So here we have a holiday established by a breakaway group from the Church of England the purpose of which is to thank G-d, or their concept of G-d, for having saved them from that harsh winter. Their concept of G-d does not coincide with the Judaic idea of G-d’s Absolute Unity. One can easily understand why these Poskim do not agree with Rav Feinstein’s position.

CONCLUSIONS

Rav Moshe Feinstein did rule that one may eat turkey on Thanksgiving and eat a meal together with family at this time as long as one does not make it into a hard and fast rule. Those who wish to follow this position certainly have whom to rely upon.

Others who question this understanding of the nature of the holiday, should certainly not observe it if they feel uncomfortable. If they feel that it involves a smattering of Avodah Zarah – they should certainly refrain. Once again, these issues should be decided through logic and not through an emotional appeal or zeal. It should also be presented to one’s Rav or Posaik.

Everyone, however should take the time to express gratitude to Hashem for the beautiful country we have. Not doing so, when everyone else is expressing their gratitude smacks of a lack of gratitude. In order that it not be something reserved specifically for this day, however, it might be worthwhile to express this gratitude on a grander scale than just one mere day.

The author can be reached at Yairhoffman2@gmail.com




6 COMMENTS

  1. An article in YWN in 2015 also noted that: “Harav (J.B.) Soloveitchik zt”l permitted turkey on Thanksgiving. The following are the words written by Harav Herschel Schachter Shlita in his sefer on the rulings of Harav (J.B.) Soloveitchik zt”l: “It was the opinion of Harav Soloveitchik that it was permissible to eat turkey at the end of November, on the day of Thanksgiving. We understood that, in his opinion, there was no problem that turkey did not lack a tradition of kashrus (see later on in this article) and that eating it on Thanksgiving was not a problem of imitating gentile customs. We also heard that this was the opinion of his father, Harav Moshe Soloveitchik zt”l.”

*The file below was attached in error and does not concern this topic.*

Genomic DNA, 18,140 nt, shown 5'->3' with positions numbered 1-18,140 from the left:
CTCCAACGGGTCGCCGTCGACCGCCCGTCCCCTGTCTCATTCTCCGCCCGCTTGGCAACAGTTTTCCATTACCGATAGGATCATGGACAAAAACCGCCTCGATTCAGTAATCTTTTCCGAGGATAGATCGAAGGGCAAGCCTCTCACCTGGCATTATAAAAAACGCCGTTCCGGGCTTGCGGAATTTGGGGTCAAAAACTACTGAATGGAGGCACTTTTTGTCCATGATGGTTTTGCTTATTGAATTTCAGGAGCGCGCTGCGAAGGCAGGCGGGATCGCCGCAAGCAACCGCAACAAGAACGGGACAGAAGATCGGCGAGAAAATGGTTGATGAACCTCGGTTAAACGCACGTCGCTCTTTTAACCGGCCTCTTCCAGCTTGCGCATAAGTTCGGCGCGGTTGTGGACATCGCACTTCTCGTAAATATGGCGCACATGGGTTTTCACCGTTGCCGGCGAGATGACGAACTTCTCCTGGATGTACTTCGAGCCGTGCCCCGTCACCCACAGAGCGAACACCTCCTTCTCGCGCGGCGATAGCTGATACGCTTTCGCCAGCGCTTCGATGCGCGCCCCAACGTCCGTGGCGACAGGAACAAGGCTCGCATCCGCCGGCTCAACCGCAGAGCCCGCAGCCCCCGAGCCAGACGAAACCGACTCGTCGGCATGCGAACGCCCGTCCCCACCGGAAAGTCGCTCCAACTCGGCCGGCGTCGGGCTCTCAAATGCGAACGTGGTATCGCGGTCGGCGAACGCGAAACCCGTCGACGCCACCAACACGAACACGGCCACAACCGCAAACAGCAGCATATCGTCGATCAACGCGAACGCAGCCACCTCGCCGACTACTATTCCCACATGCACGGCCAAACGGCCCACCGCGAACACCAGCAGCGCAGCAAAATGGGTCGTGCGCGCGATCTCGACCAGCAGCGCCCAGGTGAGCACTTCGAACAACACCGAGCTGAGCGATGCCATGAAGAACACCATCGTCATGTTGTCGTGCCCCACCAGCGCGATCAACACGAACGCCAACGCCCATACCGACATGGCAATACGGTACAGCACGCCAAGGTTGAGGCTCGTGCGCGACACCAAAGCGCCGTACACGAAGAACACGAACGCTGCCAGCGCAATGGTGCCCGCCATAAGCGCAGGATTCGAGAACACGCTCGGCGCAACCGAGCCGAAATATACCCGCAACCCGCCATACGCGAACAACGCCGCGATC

2. The Agudah of USA used to have their dinner on Thanksgiving and I believe that turkey was served. This was to attract modern Jews to attend. But if it would be against הלכה, they would not have done it.

  3. Someone showed me the Igros Moshe & it says you could have turkey on Thank Giving but you should not make a special meal for thanks giving. This would mean if someone wants to have turkey because he/she likes it

  4. Rav Avigdor Miller on Turkey and Avodah Zara

    Q:
    What would the Rav say that our attitude should be towards the holiday of Thanksgiving?

    A:
    Our attitude is the same as it is towards any other gentile religious festival. Because that’s what Thanksgiving is. Even though Thanksgiving is accepted by the government authorities as a legal holiday, nevertheless, it is a religious holiday. If you would bother to look into the encyclopedias, where the kosher gentiles are speaking, you would become aware of this. In the encyclopedias the kosher gentiles are speaking and you can accept their testimony. The gentiles themselves say that Thanksgiving is a religious holiday. And therefore it is אסור, it’s forbidden, for a Jew to do anything that would distinguish this day from any other day.

    And to eat turkey, in my humble opinion, would be אביזרייהו דעבודה זרה, an ancillary transgression of actual idol worship, and is included in the דין of יהרג ואל יעבור. And that would mean that you must be willing to give up your life before celebrating Thanksgiving with a turkey dinner. A person should do anything rather than participate in celebrating Thanksgiving because it’s like celebrating any other gentile religious day.

    TAPE #38 (November 1973)